Corticobasal and ataxia syndromes widen the spectrum of C9ORF72 hexanucleotide expansion disease

Clin Genet. 2013 Mar;83(3):279-83. doi: 10.1111/j.1399-0004.2012.01903.x. Epub 2012 Jul 4.


Recently, a hexanucleotide (GGGGCC) repeat expansion in the first intron of C9ORF72 was reported as the cause of chromosome 9p21-linked frontotemporal dementia-amyotrophic lateral sclerosis (FTD-ALS). We here report the prevalence of the expansion in a hospital-based cohort and associated clinical features indicating a wider clinical spectrum of C9ORF72 disease than previously described. We studied 280 patients previously screened for mutations in genes involved in early onset autosomal dominant inherited dementia disorders. A repeat-primed polymerase chain reaction amplification assay was used to identify pathogenic GGGGCC expansions. As a potential modifier, confirmed cases were further investigated for abnormal CAG expansions in ATXN2. A pathogenic GGGGCC expansion was identified in a total of 14 probands. Three of these presented with atypical clinical features and were previously diagnosed with clinical olivopontocerebellar degeneration (OPCD), atypical Parkinsonian syndrome (APS) and a corticobasal syndrome (CBS). Further, the pathogenic expansion was identified in six FTD patients, four patients with FTD-ALS and one ALS patient. All confirmed cases had normal ATXN2 repeat sizes. Our study widens the clinical spectrum of C9ORF72 related disease and confirms the hexanucleotide expansion as a prevalent cause of FTD-ALS disorders. There was no indication of a modifying effect of the ATXN2 gene.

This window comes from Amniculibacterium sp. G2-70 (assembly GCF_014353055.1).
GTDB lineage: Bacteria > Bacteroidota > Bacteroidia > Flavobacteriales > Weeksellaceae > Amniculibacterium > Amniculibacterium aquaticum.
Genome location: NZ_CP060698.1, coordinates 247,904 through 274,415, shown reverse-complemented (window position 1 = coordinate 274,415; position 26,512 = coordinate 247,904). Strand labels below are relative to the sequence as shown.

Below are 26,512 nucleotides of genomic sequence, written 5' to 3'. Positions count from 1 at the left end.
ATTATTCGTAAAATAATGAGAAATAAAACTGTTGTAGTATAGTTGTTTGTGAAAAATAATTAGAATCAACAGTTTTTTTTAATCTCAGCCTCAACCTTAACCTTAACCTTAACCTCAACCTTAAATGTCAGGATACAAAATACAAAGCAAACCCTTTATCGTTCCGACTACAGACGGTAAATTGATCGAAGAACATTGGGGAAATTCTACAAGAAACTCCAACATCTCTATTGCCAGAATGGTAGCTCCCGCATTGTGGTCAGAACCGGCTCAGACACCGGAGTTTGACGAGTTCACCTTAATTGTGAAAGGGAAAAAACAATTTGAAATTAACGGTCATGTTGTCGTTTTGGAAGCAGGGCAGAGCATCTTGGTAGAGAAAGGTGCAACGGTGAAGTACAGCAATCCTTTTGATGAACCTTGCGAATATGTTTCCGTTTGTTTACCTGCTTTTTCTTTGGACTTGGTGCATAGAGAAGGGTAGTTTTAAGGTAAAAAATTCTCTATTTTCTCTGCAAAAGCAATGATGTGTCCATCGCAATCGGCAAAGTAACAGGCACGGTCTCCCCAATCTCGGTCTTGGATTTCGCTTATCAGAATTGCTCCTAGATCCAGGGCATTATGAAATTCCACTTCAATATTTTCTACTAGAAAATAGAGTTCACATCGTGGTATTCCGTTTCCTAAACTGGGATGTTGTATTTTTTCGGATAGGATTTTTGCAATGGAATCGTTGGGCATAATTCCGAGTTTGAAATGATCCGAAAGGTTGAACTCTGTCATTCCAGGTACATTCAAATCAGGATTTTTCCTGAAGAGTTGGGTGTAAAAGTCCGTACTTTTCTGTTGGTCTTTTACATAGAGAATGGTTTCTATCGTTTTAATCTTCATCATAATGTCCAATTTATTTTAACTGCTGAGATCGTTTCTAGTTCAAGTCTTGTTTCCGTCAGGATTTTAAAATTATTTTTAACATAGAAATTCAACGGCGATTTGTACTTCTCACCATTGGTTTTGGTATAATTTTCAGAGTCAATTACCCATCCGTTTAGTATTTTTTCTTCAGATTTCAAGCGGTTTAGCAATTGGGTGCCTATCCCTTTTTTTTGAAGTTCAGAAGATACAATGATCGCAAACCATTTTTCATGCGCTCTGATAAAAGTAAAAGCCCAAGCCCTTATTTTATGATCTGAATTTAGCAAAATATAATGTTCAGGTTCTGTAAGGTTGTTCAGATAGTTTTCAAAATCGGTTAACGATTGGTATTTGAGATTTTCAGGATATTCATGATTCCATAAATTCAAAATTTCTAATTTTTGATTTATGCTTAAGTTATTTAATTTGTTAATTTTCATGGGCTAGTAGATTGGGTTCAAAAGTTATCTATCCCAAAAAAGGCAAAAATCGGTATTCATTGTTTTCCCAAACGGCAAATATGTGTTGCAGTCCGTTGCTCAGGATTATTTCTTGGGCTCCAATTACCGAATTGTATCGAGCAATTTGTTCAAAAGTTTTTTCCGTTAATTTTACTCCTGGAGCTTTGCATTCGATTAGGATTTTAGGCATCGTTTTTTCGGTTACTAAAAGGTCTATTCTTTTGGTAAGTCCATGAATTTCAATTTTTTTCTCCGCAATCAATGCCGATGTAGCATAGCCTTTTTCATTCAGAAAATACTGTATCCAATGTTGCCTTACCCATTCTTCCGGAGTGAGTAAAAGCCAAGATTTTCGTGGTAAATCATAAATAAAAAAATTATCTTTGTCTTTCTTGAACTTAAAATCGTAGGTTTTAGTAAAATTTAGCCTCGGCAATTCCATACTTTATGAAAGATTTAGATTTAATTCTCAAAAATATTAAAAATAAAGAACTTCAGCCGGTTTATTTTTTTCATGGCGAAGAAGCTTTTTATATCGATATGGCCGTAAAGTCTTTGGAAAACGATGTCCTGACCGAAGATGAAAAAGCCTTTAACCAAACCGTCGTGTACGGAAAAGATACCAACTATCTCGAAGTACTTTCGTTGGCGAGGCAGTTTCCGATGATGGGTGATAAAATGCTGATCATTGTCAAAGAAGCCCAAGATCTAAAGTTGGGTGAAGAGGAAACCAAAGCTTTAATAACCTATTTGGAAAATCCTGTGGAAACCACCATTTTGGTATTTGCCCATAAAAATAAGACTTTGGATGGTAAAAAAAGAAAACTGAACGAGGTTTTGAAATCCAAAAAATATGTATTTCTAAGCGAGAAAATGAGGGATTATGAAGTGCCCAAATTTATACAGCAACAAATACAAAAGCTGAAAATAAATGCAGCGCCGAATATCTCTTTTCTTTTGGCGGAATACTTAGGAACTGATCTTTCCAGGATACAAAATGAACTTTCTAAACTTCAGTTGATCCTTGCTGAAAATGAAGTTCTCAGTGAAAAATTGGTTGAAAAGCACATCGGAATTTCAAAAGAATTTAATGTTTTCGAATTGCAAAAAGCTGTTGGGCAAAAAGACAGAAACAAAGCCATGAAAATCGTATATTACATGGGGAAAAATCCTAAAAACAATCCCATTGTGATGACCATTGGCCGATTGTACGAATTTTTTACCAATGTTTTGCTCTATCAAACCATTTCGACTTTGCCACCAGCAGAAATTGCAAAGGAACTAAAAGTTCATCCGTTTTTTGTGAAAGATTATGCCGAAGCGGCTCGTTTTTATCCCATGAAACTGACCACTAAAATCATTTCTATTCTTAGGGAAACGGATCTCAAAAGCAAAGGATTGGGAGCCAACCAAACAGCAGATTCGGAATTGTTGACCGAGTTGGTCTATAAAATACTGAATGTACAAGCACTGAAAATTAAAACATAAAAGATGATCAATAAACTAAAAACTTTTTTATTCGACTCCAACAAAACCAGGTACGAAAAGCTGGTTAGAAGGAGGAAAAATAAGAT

MeSH terms

  • Adult
  • Aged
  • Amyotrophic Lateral Sclerosis / diagnosis
  • Amyotrophic Lateral Sclerosis / genetics*
  • Ataxia / diagnosis
  • Ataxia / genetics*
  • Base Sequence
  • C9orf72 Protein
  • Cohort Studies
  • DNA Repeat Expansion / genetics*
  • Family Health
  • Female
  • Frontotemporal Dementia / diagnosis
  • Frontotemporal Dementia / genetics*
  • Genetic Predisposition to Disease / genetics
  • Genetic Testing
  • Humans
  • Male
  • Middle Aged
  • Proteins / genetics*
  • Syndrome


  • C9orf72 Protein
  • C9orf72 protein, human
  • Proteins